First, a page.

Chapter 14. Governance and Business Modeling

When I became CIO for the State of Utah, I had very little appreciation for how much time and effort went into governance issues in a large organization. Before my stint as CIO, I’d been CTO of, a company I founded; I had hired nearly everyone who worked for me. As we’d built the organization, we’d also built and shaped the vision and the culture. People naturally understood the business, because they’d seen it develop and had crucial roles in making it work. Furthermore, while we’d had our share of culture problems, we’d handled them on the fly and with decisiveness. When decisions needed to be made, we made them, and things worked marvelously.

I soon found out that the state was a different animal altogether. There were, of course, differences between the public and private sectors, but over and above those, the organization was an order of magnitude larger than what I was used to, and there was what I call “legacy lethargy.” Moreover, IT was organized in a decentralized fashion so that no one really had the authority to make important decisions, even when there was clear and imminent risk.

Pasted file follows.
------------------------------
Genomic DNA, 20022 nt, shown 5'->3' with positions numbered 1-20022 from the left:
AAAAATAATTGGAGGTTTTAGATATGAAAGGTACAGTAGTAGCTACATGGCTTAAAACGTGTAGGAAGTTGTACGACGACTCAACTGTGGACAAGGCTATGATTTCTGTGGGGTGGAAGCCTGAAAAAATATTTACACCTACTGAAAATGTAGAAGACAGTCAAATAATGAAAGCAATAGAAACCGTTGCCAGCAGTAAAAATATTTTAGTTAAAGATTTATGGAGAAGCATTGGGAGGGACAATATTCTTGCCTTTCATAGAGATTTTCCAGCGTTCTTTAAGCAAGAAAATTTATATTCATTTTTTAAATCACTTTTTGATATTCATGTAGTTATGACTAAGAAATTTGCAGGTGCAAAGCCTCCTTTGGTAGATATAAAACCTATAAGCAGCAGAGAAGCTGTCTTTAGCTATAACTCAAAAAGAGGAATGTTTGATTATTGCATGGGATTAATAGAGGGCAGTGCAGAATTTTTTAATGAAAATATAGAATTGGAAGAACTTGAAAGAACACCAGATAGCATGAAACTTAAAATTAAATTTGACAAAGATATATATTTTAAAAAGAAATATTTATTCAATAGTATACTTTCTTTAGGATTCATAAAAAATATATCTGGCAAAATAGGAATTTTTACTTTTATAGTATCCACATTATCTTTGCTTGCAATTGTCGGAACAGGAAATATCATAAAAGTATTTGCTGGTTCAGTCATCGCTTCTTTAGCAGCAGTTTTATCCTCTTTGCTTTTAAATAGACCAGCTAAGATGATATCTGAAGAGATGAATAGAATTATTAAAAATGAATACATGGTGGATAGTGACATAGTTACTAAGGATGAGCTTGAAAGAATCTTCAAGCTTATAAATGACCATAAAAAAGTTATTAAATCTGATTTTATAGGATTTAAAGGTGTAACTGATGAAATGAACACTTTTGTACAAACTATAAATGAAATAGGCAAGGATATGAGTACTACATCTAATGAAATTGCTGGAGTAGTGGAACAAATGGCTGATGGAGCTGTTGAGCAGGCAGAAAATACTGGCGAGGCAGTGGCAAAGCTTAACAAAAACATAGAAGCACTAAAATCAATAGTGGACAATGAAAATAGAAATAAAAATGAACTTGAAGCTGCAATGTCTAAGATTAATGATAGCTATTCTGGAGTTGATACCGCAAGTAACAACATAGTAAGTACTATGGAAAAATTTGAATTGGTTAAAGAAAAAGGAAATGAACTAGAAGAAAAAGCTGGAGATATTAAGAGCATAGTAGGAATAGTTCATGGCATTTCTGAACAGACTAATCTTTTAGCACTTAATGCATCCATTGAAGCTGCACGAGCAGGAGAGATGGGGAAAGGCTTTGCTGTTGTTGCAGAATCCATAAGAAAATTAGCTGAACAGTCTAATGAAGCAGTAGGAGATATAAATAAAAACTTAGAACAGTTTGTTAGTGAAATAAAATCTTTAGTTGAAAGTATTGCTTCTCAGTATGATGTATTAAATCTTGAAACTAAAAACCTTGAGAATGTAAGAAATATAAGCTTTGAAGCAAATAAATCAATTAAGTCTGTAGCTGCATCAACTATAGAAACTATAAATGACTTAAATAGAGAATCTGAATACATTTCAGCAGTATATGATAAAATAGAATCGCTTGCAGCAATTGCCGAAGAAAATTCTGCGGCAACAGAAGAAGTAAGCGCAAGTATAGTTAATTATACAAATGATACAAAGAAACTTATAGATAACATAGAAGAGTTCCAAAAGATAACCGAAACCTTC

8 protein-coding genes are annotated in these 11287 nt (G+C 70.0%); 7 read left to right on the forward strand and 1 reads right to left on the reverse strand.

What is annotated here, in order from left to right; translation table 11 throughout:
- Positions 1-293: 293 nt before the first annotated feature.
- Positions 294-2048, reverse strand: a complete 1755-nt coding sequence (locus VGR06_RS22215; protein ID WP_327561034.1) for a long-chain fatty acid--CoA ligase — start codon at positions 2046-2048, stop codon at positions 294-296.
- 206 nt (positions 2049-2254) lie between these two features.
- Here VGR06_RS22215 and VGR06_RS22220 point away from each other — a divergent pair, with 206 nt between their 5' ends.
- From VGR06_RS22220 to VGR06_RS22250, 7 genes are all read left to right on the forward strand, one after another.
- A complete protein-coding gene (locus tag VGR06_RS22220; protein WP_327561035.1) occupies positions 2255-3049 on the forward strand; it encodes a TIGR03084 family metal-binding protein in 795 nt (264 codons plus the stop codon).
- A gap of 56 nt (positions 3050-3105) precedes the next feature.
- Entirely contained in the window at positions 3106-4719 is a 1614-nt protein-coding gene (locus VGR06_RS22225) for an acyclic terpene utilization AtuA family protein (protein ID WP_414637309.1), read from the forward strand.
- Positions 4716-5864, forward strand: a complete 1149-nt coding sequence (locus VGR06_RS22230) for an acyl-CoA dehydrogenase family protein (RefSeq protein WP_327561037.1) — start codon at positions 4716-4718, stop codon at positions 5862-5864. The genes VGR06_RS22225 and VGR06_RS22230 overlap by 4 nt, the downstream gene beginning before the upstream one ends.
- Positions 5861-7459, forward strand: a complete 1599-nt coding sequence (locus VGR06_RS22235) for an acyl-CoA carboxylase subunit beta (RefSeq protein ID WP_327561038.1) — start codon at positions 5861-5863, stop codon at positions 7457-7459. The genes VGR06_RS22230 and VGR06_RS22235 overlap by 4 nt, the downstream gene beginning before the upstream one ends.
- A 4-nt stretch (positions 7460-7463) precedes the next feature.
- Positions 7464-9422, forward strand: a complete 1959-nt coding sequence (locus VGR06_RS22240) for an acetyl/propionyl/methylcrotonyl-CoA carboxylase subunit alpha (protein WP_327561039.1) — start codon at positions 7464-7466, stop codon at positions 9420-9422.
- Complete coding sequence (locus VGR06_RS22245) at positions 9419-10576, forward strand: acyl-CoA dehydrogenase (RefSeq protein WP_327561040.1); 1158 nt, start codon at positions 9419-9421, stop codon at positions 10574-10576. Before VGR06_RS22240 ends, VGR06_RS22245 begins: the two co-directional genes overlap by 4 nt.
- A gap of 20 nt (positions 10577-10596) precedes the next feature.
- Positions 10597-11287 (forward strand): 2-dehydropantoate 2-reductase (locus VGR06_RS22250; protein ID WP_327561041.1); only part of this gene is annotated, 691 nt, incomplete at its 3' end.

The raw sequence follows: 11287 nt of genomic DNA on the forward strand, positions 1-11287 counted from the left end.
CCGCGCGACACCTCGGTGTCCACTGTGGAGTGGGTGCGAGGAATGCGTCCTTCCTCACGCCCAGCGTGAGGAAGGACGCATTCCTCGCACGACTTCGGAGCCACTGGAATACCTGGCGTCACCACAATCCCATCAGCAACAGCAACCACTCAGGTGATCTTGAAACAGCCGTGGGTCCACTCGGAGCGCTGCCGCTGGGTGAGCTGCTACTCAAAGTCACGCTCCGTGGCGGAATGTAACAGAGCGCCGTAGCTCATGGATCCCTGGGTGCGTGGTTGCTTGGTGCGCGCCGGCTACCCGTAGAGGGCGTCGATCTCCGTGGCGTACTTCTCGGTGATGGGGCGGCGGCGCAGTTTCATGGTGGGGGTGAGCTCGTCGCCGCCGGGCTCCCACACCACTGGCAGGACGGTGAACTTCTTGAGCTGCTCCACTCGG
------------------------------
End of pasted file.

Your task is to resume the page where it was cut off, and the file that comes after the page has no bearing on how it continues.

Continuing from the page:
For example, at one point, for a period of about two months, a wireless network was set up in the capitol with no access control whatsoever. Anyone with a laptop and wireless card could come to the capitol and surf the Net at taxpayers’ expense. What was worse was that the network had been set up for legislators, so it was possible ...

Get Digital Identity now with the O’Reilly learning platform.

O’Reilly members experience live online training, plus books, videos, and digital content from nearly 200 publishers.